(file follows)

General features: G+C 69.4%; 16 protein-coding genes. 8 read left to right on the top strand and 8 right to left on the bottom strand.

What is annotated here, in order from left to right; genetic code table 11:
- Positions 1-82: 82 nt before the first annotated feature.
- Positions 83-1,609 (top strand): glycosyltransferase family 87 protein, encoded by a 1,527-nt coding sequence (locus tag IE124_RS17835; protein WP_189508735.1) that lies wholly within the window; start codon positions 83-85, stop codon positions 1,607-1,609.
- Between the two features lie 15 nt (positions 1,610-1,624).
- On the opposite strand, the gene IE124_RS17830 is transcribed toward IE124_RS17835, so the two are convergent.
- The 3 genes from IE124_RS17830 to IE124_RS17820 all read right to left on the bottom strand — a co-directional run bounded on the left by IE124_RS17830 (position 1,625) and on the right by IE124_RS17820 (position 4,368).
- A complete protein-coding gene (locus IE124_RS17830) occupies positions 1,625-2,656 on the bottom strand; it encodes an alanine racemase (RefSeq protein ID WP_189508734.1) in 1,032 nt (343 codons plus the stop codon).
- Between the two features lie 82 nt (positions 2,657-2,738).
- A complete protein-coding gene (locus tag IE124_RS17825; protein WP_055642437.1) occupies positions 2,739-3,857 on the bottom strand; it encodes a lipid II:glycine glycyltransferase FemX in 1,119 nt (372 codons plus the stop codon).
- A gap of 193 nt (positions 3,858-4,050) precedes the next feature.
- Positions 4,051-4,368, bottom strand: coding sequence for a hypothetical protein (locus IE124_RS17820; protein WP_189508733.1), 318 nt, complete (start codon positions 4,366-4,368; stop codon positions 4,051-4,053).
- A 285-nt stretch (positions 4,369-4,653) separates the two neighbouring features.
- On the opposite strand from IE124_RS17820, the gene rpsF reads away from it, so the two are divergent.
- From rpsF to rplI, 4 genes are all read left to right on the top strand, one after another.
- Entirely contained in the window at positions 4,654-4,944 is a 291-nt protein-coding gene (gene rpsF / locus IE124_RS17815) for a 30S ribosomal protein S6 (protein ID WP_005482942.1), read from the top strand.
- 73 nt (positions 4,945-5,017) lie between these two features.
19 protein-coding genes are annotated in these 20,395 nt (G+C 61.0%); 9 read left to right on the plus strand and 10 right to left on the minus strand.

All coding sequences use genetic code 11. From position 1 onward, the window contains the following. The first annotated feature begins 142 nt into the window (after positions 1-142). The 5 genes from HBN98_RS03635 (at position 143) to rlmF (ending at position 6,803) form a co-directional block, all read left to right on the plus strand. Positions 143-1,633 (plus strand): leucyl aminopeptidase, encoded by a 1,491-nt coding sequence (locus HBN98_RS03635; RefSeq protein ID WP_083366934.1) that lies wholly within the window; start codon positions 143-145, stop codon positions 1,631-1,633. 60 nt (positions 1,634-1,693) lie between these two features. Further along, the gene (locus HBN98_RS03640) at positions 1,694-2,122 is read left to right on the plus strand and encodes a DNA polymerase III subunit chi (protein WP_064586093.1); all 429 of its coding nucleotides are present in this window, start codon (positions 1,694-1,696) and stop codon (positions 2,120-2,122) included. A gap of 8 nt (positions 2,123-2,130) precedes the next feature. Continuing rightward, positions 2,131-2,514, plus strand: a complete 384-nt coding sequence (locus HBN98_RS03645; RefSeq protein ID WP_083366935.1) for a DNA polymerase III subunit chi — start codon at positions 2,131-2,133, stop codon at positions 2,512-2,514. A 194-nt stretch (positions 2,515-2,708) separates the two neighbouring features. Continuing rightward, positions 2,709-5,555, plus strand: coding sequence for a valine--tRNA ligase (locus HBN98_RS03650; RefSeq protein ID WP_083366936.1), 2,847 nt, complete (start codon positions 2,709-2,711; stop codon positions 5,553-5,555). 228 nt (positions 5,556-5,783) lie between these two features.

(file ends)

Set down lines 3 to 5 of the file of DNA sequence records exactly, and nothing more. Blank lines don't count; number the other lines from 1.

- Positions 1-82: 82 nt before the first annotated feature.
- Positions 83-1,609 (top strand): glycosyltransferase family 87 protein, encoded by a 1,527-nt coding sequence (locus tag IE124_RS17835; protein WP_189508735.1) that lies wholly within the window; start codon positions 83-85, stop codon positions 1,607-1,609.
- Between the two features lie 15 nt (positions 1,610-1,624).